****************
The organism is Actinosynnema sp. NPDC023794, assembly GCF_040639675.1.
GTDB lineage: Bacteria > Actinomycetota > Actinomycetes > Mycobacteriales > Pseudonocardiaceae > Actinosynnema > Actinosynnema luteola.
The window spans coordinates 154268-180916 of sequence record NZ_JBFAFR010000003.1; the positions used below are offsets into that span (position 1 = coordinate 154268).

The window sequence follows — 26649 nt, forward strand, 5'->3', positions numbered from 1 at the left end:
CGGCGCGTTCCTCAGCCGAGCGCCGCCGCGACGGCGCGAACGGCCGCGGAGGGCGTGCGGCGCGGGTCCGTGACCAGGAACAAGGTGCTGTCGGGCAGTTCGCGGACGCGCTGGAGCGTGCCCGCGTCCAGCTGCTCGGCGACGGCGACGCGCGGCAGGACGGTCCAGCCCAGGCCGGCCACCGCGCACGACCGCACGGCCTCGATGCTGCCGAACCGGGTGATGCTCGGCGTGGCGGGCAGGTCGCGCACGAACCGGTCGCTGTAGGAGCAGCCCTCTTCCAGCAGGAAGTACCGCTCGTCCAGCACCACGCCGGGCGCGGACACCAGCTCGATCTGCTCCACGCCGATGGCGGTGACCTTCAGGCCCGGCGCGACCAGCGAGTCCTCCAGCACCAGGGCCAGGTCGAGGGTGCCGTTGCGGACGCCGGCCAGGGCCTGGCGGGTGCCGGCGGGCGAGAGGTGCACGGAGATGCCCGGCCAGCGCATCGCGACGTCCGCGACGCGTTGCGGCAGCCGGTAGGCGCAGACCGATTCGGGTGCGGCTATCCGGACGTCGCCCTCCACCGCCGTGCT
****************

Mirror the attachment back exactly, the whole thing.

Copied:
The organism is Actinosynnema sp. NPDC023794, assembly GCF_040639675.1.
GTDB lineage: Bacteria > Actinomycetota > Actinomycetes > Mycobacteriales > Pseudonocardiaceae > Actinosynnema > Actinosynnema luteola.
The window spans coordinates 154268-180916 of sequence record NZ_JBFAFR010000003.1; the positions used below are offsets into that span (position 1 = coordinate 154268).

The window sequence follows — 26649 nt, forward strand, 5'->3', positions numbered from 1 at the left end:
CGGCGCGTTCCTCAGCCGAGCGCCGCCGCGACGGCGCGAACGGCCGCGGAGGGCGTGCGGCGCGGGTCCGTGACCAGGAACAAGGTGCTGTCGGGCAGTTCGCGGACGCGCTGGAGCGTGCCCGCGTCCAGCTGCTCGGCGACGGCGACGCGCGGCAGGACGGTCCAGCCCAGGCCGGCCACCGCGCACGACCGCACGGCCTCGATGCTGCCGAACCGGGTGATGCTCGGCGTGGCGGGCAGGTCGCGCACGAACCGGTCGCTGTAGGAGCAGCCCTCTTCCAGCAGGAAGTACCGCTCGTCCAGCACCACGCCGGGCGCGGACACCAGCTCGATCTGCTCCACGCCGATGGCGGTGACCTTCAGGCCCGGCGCGACCAGCGAGTCCTCCAGCACCAGGGCCAGGTCGAGGGTGCCGTTGCGGACGCCGGCCAGGGCCTGGCGGGTGCCGGCGGGCGAGAGGTGCACGGAGATGCCCGGCCAGCGCATCGCGACGTCCGCGACGCGTTGCGGCAGCCGGTAGGCGCAGACCGATTCGGGTGCGGCTATCCGGACGTCGCCCTCCACCGCCGTGCT